Install smoke detectors – and check them regularly.Most home fire deaths happen when people are asleep, so it’s critical that residents have working smoke detectors in their homes to provide an early warning. How effective are they? The NFPA estimates that a working smoke alarm in the bedroom cuts the risk of dying in a fire by half. Residents should install smoke detectors in every bedroom, outside every sleeping area and on every level of their home, including the basement. Remind residents to test the batteries twice a year. A good way to remember is to do it when clocks are reset in the spring and fall.
Complete your fire safety equipment list.Although exiting your home during a fire should always be your first priority, small, contained fires (such as one in a wastebasket or a small kitchen fire) can be eliminated with a home fire extinguisher. Residents should only attempt to put out a fire after everyone else has exited the home and the fire department has been called. Every homeowner should have a multipurpose extinguisher on hand that isn’t too big to handle. Residents should be told to follow instructions on proper use and always keep their back to an exit to ensure they have a way to escape. If the room has filled with smoke, they should exit immediately.
For even more protection, recommend that homeowners install carbon monoxide detectors. They can alert residents to the presence of carbon monoxide gas. Because carbon monoxide is odorless and colorless, it is often referred to as a “silent killer.”
DO watch those pots.Kitchen fires usually happen when residents forget that they have something on the stove. Stray crumbs or food that boils over can ignite a fire and spell disaster if no one is there to take quick action. Once ignited, kitchen fires spread quickly.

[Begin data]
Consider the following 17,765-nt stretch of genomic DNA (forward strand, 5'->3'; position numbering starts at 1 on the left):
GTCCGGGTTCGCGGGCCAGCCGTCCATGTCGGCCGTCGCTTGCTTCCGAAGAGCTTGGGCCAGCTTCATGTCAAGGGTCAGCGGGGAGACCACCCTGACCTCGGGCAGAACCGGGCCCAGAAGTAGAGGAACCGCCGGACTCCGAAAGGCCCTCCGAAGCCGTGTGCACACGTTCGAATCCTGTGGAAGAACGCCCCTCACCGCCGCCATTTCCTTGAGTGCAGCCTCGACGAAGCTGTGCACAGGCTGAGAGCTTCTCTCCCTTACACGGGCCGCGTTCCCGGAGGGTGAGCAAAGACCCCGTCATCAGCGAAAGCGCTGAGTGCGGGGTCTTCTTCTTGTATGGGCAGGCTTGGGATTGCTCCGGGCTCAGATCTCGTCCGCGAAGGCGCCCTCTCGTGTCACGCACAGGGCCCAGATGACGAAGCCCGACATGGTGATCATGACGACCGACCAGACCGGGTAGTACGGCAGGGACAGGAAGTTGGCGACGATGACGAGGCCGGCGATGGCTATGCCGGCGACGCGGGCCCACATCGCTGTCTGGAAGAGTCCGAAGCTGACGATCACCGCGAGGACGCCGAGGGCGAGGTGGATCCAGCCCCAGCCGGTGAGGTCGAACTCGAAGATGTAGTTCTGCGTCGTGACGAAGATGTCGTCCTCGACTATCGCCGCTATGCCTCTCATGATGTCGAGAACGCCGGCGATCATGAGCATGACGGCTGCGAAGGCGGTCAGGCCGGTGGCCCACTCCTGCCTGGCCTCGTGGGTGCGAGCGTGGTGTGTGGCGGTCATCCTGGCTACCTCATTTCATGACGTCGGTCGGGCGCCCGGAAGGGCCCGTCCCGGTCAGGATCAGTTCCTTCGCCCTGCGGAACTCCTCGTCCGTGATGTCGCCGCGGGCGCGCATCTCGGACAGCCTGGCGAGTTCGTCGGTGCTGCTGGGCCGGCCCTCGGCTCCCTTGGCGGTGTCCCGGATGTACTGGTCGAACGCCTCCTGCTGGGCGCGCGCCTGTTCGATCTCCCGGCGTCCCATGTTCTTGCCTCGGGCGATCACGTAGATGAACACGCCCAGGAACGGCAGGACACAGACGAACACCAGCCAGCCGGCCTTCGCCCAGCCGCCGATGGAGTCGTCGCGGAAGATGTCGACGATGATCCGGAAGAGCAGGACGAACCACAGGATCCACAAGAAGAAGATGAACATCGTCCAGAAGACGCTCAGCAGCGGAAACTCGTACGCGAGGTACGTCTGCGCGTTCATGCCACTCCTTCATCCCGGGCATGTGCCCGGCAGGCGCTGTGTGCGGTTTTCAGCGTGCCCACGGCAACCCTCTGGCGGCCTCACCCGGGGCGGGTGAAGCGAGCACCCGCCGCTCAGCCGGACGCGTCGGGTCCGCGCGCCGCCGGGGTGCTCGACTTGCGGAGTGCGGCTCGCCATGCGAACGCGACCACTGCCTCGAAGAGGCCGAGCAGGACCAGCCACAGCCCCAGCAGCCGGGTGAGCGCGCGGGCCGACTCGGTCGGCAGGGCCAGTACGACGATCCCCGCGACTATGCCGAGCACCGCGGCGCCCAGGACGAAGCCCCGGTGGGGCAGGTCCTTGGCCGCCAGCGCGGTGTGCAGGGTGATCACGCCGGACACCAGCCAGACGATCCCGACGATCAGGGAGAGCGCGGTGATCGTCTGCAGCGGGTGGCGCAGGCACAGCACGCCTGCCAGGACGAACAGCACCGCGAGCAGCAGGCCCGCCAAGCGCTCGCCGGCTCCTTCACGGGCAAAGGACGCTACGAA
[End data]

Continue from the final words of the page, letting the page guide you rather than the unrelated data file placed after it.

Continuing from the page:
Unplug appliances when not in use.Remind residents to unplug items – especially curling irons and straighteners – before dashing out the door. These appliances can reach temperatures of 450 degrees or more and can cause a fire if they come in contact with flammable items. Even malfunctioning kitchen appliances like toasters and toaster ovens have been known to cause fires, so the safest bet is to unplug these items as well when not in use.
Clean your gutters.Plant debris, sediment and dirt can build up inside homeowners’ gutters. During a dry summer, dried out debris can ignite if stray embers from a barbeque grill or fire pit are carried up to the roof by wind. Keeping gutters clean can significantly reduce the risk of fire.
Keep your fireplace up to snuff.In addition to the precautions mentioned earlier, Lepson recommends that homeowners get their fireplace inspected by a certified specialist to make sure it is in good working order. Hearths and mantels should be free from papers, decorations and other potentially flammable materials. Residents should supervise children and pets around fires as well and consider installing a childproof fireplace gate if they have young kids. Of course, they should never leave a burning fire unattended. Any fire needs to be completely extinguished before residents leave their home or go to bed.
Be especially vigilant around holidays.Holidays are often a time of lighting candles, putting up lights and spending additional time in the kitchen. Help ensure that residents’ holidays don’t turn into bad memories with these holiday-specific recommendations:
- Be sure last year’s lights – including electrical cords – are in good working order before plugging them in, and always shut them off before going to bed.
- Opt for battery-powered candles instead of real, wax candles.
- Keep all paper and plastic decor away from sources of heat or flame – and always out of reach of children and pets.
- Use extra caution in the kitchen, particularly when cooking multiple items.
- Look for décor that is flame resistant or flame retardant.
- If you put up a natural Christmas tree, keep it at least three feet away from any heat source and away from exits.
Helping residents become more safety savvy doesn’t take a lot of time or money, but the cost of not teaching them about fire safety can be very high. For even more comprehensive fire safety tips, information and resources, visit the National Fire Protection Agency or the Red Cross website.